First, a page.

The aging process may also be affected by a psychological factor. A study by University College London found that older people who felt 3 or more years younger than their chronological age have a lower mortality risk compared to those who felt older. The study which was conducted by epidemiologist Professor Andrew Steptoe compiled data consisting of 6,489 individuals, whose average chronological age was 65.8 years but whose average self-perceived age was 56.8 years. The mortality rate during an average follow-up period of 99 months were 14.3% in participants who felt younger, 18.5% in those who felt about their actual age, and 24.6% in those who felt older. While the mechanisms on the relations between feeling younger and the lower death rate have yet to be verified, Professor Steptoe said that interventions can be carried out in accordance with the change in self perceived age. “Individuals who feel older than their actual age could be targeted with health messages promoting positive health behaviors and attitudes toward aging.”

One might find comfort in the old saying “Age is just a number”. But these new developments in the study of biological age indicates that aging related problems can be addressed at an earlier age than we previously thought. So the key to health aging is a mix of lifestyle changes and being young at heart.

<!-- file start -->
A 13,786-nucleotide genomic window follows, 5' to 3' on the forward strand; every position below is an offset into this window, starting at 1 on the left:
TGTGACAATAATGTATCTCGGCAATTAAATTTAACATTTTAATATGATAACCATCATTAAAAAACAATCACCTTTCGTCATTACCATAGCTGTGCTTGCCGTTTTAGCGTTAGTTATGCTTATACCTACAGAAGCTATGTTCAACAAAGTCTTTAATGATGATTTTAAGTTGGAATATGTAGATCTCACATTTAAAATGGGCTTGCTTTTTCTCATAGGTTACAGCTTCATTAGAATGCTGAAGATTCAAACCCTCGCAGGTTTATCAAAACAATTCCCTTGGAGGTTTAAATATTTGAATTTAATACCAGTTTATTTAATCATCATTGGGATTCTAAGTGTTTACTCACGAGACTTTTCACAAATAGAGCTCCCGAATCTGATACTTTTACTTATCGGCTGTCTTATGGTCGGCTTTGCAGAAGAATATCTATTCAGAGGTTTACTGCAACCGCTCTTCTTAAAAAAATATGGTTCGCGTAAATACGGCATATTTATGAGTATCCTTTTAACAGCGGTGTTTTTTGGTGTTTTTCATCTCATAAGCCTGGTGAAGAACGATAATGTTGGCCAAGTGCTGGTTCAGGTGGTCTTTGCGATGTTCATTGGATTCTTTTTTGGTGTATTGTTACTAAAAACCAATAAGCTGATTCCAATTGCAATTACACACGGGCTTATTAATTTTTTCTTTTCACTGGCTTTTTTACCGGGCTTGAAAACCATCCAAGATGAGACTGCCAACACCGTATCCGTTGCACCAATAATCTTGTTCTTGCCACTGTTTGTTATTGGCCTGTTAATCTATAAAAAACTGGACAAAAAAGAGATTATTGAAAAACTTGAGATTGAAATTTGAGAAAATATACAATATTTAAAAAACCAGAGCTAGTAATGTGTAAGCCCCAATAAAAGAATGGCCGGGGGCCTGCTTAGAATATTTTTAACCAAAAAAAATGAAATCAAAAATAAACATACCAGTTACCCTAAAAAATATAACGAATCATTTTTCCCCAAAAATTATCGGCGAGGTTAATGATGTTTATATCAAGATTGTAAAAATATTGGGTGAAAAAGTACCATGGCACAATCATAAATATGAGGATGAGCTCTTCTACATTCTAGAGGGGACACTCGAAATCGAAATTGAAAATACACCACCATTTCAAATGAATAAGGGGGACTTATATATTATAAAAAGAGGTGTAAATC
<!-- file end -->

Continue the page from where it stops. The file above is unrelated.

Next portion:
Exercise Slows Down Ageing, Study Shows

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Frequent exercise can increase a person’s lifespan, according to a study by academic researchers from the University of Mississippi and the University of California.

What is unique about this study is the investigation of the effects of exercise on the body on a cellular level. Physical activeness influences the production of telomerase, a cellular enzyme which regulates the elongation of a nucleotide sequence at the end of the DNA strand known as telomeres.

The shortening of telomeres has been scientifically linked with age due to mitosis which is the process of cellular division to promote tissue growth. The declining length of telomeres can be accelerated by physical inactivity, stress, and smoking. Accelerated shortening of telomeres can also lead to age related chronic illnesses such heart diseases, diabetes, hypertension and cognitive deterioration.